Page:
வீட்டில் கல்வி!


Our home-education

There is no division between education and life. Our education involves many things, yet it all comes down to learning together about the human mind and about our relationship to each other and to nature. Education is always now. It is not something “for the future”. It is important that we discover in our lives what we really like to do, what we really feel is the right thing for us to do, the right occupation. We also need to spend enough time to acquire certain kinds of knowledge and skills which are necessary to live in this society.

While living and acquiring knowledge and skills, it is equally important to observe the society in which we live and to ask ourselves why this society is in such a state of confusion, on all levels. We see that we human beings have created this society. We are responsible for the way things happen in this world. If we are responsible we should be clear about what drives us in this world. To come upon this we observe our actions, our thoughts, our feelings. We begin to observe the human mind. We begin to see the structure of society and the structure of the human mind.

We also observe that people have tried in a thousand different ways – in education, in politics, in religion etc. – to re-organize structures and to change human behaviour. These reforms throughout history have led to only superficial and temporary solutions or to even greater chaos. Changes and reforms are the outcome of careful, analytical thoughts or of cunning thoughts or of irrational thoughts. We observe that reform is the result of thoughts, whether so-called good, bad or irrational thoughts.

From that we ask ourselves whether thought can ever fully understand the chaos we live in. We even begin to ask ourselves whether thought itself is perhaps responsible for this chaos. If thought is responsible, let us observe it so that we come to know all about it. We observe it by studying society and by studying the workings of our own mind throughout the day: when we work, when we play, when we study various subjects like history or biology, when we read the newspaper together, when we do sports, when we meet friends, when we are silent.

Seeing how confused and contradictory our thoughts and actions are, we ask ourselves in what ways we can come to a greater understanding of this human mind? If not through more thoughts then what will lead to deeper understanding?

Is it possible for the child and the teacher to learn together about the human mind, about the superficial layers and the deeper layers, and to die together to every movement of thought? To anger, to fear, to anxiety, to desire, to criticism, to flattery? Observing and dying together to all these movements of thoughts and feelings, do we come upon a different kind of communication? Understanding is always in the now. It is not something we will acquire in the future. Can the teacher and the student live a life together in which they move together, in their daily meetings?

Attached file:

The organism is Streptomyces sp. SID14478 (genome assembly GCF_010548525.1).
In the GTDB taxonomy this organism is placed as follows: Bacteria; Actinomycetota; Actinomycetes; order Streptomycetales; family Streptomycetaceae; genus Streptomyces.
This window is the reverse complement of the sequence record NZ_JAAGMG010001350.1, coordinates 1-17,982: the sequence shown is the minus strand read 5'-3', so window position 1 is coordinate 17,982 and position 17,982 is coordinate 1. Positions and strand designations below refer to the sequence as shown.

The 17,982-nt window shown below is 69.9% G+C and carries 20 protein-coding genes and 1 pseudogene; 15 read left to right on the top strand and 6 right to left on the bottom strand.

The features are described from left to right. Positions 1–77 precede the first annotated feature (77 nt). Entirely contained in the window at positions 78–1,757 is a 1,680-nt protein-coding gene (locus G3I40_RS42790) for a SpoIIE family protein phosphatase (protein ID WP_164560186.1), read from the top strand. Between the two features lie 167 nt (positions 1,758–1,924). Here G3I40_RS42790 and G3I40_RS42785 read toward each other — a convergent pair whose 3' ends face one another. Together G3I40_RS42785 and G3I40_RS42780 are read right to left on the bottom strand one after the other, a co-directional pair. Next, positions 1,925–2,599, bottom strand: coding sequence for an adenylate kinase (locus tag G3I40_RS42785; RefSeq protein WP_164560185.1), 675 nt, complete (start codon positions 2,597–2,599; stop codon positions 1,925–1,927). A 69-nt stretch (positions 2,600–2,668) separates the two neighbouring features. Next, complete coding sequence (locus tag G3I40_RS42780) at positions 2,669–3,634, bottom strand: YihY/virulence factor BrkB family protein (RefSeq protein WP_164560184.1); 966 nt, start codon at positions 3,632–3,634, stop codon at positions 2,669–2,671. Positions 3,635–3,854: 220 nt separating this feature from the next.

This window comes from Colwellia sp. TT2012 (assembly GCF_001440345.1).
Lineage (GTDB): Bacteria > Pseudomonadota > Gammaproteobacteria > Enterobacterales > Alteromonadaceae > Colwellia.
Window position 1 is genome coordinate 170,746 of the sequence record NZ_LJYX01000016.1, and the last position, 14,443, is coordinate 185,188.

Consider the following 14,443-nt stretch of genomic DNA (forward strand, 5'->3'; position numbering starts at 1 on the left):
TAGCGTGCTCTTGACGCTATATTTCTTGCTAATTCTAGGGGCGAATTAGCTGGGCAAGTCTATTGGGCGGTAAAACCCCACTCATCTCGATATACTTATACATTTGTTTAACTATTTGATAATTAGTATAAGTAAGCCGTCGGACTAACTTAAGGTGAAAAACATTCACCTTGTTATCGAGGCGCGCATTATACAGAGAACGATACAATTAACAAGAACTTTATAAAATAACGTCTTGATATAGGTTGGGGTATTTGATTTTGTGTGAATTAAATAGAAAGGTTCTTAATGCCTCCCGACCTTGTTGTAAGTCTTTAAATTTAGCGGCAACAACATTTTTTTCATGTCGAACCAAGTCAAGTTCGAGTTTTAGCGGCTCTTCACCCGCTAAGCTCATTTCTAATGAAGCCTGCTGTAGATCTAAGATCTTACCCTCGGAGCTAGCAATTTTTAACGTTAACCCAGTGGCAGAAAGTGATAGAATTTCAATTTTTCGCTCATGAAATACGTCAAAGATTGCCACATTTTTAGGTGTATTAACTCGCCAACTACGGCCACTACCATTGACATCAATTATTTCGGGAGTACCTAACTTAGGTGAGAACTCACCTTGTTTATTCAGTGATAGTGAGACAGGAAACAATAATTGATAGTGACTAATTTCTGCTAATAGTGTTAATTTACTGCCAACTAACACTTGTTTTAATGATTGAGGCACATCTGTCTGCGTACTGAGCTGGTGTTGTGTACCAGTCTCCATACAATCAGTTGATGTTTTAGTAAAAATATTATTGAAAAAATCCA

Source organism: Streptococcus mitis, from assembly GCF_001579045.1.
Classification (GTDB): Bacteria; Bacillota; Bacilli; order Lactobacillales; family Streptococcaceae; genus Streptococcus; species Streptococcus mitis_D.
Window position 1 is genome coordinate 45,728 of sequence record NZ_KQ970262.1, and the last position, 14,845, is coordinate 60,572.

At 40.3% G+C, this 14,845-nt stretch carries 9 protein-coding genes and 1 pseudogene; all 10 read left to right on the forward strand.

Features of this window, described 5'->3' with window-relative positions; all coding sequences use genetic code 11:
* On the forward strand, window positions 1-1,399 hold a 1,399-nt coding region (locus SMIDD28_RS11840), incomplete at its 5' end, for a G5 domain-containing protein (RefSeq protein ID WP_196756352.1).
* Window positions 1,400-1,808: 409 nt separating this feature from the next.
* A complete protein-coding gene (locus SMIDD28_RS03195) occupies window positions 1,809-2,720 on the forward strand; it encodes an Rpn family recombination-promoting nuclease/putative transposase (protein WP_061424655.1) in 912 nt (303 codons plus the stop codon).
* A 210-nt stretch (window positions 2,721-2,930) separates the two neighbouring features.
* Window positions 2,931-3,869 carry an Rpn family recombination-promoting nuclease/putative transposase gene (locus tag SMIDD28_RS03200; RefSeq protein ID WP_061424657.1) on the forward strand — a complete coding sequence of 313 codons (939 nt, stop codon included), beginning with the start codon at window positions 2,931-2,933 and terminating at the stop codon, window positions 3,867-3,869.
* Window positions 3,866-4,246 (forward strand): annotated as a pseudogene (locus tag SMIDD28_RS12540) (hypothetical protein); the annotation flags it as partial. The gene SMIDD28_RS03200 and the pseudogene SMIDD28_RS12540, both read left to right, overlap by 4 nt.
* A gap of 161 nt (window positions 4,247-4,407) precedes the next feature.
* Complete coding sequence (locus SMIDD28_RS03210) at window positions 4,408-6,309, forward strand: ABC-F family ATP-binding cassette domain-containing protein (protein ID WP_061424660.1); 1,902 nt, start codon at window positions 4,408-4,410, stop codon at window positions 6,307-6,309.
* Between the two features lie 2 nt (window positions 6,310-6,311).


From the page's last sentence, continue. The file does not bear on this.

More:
That demands intensity. An intensity that follows from realizing that there is only this moment now and that I am completely responsible in this moment for the way I behave, feel, think, act. This intensity does not allow the mind to slip into postponement and irresponsible action.

Is it possible to create places where this living and learning together can take place? I think it is possible, whether through home-education or through a small school or through other forms of co-operative action. When many flowers get the opportunity to blossom the landscape will transform into a beautiful wave.



The education meetings

Being concerned with the world as it is, and observing our own confusion, we ask ourselves whether we can together explore into a different kind of education. We start from texts from Krishnamurti on education with the intention to read those texts carefully and to live with what is being said.

Living with it means that we find out in our own life and in our relationships the truth or the falseness of what is being stated. We face the facts and observe what our actions lead to. When we read: “Comparison brings about frustration and merely encourages envy, which is called competition.” (K in On Learning, p.14), can we discover the truth of this in our own lives, on many different levels? Do I compare children? Do I give them marks and rewards? Is it true that such a system creates frustration? And is the outcome of this system the ruthless competition going on in our society?

“Teaching is not the mere imparting of information but the cultivation of an inquiring mind.” (On Learning, p.14).Does present-day education cultivate an inquiring mind? Do I have an inquiring mind or do I assert and stick to certain conclusions? Do I say that I am willing to inquire but that finally I want an answer because otherwise I do not know how to proceed?

When we come together in the education meetings we explore a certain issue, for example “working together”. We start from a question and then begin to explore. Inquiring together is a living movement and it demands great attention, care and responsibility from all the participants to let the movement flower. This inquiry is the real learning. We do not come to the meeting to store information for a future situation. The learning and inquiring is always in the moment. There is no learning “for tomorrow”. There is nothing to take home.

Learning together is one living movement in the now. If we realize this the now becomes tremendously important. All our actions, feelings, thoughts really matter. Meeting this feeling of responsibility in each other, isn’t that the beginning of true communication? And what else is there than this intense and careful learning and living together? And is it not the essence of education, apart from acquiring the necessary knowledge and skills, to live this movement of inquiring with the young?

ஒரு நண்பர் அனுப்பியது.

0 பின்னூட்டங்கள்: